The History of the Organ - Part 1
Anecdotes and stories about the queen of instruments
Stone Age musicians in the Lonetal
The love of humans for the music is as old as the hills. Already during Stone Age people played flute. The proofs for it are near to Augsburg: In the valley of the creek Ach, 20 kilometers of the west of Ulm (Bavaria, Germany), archaeologists found in the cave "Hohle Fels" (hollow rock) an almost complete bone flute and individual fragments of three ivory flutes, which are older than 35,000 years! In the cave "Vogelherd" (bird stove) in the Lonetal, 25 kilometers northwest from Ulm, they discovered further fragments of another ivory flute. These important finds gave the oldest proofs for music instruments and make clear that music already played an important role in the life of Aurignacienmen in the Ach- and Lonetal in southwest Germany.
Ktesibios invents the water organ
The making of organs looks back to a far over 2000 years old history and belongs therefore to one of the oldest branches in arts and crafts. The three basic elements of the pipe organ remained nevertheless unchanged from its invention in the Hellenistic Alexandria until today: The sound generation by pipes, producing an adjustable wind pressure by means of bellows and/or pumps and the mechanical controlling of the wind supply. The pipes were developed from flutes and in such a way close the circle back to the Stone Age people living in our homeland 35 millennia ago!
It is said that it happened in the 3rd century B.C. in Alexandria (Egypt) that the technician, inventor and mathematician Ktesibios invented the prototype of all organs in the year 246 before Christ. In his water organ (organon hydraulikon) a pump produced compressed air to make sound with pipes. Also the fire-brigade pump and the water clock were his inventions.
When Ktesibios lived in Alexandria, it was governed by Ptolemaios I. (305-285 B.C.) and Ptolemaios II. (285-246 B.C.) and the city was already on its best way to become the economical, mental and political center of the Roman-Hellenistic world, which should take however still some hundred years. The city at the mouth of the Nile was however already the largest commercial town of the antiquity. Whether wheat from rich Egypt, ivory and gold from the southern Africa, tin and amber from far England or silk and spices from Asia: Whatever the ancient world required at luxury goods was traded and sold in Alexandria. Later the whole Greek speaking intelligence resided in Alexandria: Philosophers, historians, scientists, technicians, sculptors, painters and poets, and there was also the largest library of the antiquity, which is famous to this very day and counted over one million scrolls. The Romans had the administrative sovereignty, while Greeks formed the cultural upper class. Everyday's life work was done by North African and Coptic craftsmen and businessmen, supported by slaves who had been imported from the border areas of the Roman realm.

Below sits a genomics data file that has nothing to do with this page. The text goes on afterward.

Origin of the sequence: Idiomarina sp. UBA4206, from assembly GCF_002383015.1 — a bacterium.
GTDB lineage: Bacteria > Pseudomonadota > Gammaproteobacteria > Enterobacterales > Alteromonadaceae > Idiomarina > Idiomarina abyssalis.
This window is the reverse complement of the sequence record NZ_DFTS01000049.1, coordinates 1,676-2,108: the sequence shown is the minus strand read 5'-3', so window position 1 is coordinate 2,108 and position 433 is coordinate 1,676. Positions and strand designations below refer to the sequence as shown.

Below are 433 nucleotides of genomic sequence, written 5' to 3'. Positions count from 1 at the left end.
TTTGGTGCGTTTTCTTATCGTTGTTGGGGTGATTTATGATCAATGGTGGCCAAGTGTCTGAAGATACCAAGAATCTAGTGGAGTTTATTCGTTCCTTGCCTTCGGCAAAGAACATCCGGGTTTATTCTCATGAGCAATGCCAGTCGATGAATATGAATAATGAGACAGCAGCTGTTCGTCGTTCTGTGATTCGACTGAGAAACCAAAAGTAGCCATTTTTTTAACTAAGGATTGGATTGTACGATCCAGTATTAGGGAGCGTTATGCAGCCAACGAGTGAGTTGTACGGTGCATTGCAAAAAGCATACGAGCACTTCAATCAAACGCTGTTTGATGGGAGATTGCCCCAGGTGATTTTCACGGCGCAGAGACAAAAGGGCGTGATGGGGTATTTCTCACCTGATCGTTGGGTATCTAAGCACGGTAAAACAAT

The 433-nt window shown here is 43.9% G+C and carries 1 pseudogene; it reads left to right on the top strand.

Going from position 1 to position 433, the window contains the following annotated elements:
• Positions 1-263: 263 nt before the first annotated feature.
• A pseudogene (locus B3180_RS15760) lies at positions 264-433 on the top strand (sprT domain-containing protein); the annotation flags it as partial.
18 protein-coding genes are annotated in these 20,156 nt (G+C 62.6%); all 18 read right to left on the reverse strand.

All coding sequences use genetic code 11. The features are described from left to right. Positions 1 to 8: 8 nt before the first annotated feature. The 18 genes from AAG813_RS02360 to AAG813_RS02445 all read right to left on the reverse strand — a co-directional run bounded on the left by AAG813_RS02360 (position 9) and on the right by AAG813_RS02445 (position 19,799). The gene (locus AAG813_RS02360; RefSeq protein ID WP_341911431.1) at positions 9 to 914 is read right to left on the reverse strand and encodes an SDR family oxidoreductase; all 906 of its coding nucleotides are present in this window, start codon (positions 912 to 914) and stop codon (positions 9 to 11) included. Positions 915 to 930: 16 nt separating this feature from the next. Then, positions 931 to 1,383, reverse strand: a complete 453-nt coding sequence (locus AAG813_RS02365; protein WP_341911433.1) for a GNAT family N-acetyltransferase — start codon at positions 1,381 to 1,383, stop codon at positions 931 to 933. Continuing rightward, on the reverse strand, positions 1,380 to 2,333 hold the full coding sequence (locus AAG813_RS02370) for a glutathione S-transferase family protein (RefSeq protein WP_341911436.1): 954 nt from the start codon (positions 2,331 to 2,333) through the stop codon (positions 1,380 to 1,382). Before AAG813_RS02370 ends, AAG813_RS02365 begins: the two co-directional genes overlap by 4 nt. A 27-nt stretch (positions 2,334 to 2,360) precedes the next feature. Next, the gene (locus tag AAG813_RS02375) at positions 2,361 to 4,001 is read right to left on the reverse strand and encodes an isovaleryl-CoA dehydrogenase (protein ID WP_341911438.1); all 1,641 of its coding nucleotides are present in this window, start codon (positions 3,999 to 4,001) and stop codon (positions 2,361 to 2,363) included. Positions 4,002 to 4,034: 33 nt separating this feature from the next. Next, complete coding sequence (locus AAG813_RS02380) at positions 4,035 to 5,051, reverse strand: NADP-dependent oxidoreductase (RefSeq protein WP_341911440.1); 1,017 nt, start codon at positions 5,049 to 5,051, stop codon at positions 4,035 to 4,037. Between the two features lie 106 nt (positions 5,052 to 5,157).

In this melting pot of history, at a time, when pyramids and sphinx were only about half as old as today (!), the engineer Ktesibios came to the idea to mechanize the Greek double flute (Aulos) that one could play not only in two voices, but also polyphonic with several voices. To do this he needed 1st) a controllable wind, 2nd) different pitches and 3rd) play mechanics.
In order to produce the wind pressure, he built a waterproof pox and put a bowl into upside down. Into this bowl he could pump air now, which was compressed by the weight of the water resting on and was able to blow therefore. Over this bowl he built something like a flat bureau with two floors. Into the lower he led compressed air (it corresponds to the today's wind chests); onto the upper he placed a row of pipes arranged by their lengths. In between he put the play mechanics: Like a row of small drawers for each pipe a wooden bolt was there. Pulling it out released the air to pipe, by pushing it back the air flow was terminated and so the toe stopped.
Regarding to the legend already Pythagoras has recognized that strings of different length result in different pitches. True or not: Ktesibios must have observed that with the aulos flute the tone becomes lower, if the holes are closed and finally had the idea to build for each pitch an individual pipe and to assemble all of it on a machine - what an ingenious achievement! Ktesibios called his invention "Water Aulos", on Greek "Hydraulos", of which the word "hydraulic" is derived.